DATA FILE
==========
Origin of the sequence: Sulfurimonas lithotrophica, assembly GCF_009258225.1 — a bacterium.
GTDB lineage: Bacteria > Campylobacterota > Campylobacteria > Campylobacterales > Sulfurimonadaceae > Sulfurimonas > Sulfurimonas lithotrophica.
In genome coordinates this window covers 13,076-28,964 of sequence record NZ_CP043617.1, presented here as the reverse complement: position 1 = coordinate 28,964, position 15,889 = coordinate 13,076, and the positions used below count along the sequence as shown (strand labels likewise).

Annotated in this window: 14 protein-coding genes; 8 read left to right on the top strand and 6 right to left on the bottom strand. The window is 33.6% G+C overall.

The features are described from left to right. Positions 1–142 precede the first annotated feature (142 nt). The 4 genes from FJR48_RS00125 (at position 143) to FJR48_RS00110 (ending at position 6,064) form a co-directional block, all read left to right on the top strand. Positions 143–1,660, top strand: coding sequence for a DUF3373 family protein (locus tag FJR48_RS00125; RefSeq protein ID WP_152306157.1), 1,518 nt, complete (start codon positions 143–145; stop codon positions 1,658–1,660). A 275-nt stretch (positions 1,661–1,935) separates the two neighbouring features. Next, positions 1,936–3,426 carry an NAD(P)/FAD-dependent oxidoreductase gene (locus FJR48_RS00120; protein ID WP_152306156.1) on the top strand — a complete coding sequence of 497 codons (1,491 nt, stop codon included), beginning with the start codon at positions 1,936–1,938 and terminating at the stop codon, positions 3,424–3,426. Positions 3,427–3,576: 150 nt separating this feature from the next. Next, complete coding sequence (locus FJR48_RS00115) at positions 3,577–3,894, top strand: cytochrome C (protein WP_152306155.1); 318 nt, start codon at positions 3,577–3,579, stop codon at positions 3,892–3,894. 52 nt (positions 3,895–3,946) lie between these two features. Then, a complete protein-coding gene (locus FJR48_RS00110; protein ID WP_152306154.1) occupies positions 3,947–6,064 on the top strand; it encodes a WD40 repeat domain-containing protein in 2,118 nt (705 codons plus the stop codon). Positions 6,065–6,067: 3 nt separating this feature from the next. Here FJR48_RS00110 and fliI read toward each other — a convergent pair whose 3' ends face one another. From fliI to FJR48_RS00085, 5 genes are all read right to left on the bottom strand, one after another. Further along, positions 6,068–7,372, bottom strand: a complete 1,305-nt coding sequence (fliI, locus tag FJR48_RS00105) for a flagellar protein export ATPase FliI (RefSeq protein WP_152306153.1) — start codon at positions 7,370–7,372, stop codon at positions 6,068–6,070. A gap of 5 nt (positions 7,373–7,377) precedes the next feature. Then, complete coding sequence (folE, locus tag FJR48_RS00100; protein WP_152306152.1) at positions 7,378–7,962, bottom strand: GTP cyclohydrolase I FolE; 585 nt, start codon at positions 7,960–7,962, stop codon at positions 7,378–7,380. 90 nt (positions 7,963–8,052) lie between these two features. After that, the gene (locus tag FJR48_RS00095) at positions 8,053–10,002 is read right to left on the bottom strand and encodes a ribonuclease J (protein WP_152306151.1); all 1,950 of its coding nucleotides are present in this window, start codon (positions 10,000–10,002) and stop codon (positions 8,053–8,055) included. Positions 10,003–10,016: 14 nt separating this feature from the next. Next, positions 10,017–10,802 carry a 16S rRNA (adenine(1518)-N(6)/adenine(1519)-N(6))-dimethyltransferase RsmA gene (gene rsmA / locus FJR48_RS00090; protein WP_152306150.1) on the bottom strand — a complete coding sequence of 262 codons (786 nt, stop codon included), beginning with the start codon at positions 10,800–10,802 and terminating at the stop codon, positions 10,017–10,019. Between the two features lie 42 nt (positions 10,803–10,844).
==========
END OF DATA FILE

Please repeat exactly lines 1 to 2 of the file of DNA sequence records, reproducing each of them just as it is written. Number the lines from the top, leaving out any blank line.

Origin of the sequence: Sulfurimonas lithotrophica, assembly GCF_009258225.1 — a bacterium.
GTDB lineage: Bacteria > Campylobacterota > Campylobacteria > Campylobacterales > Sulfurimonadaceae > Sulfurimonas > Sulfurimonas lithotrophica.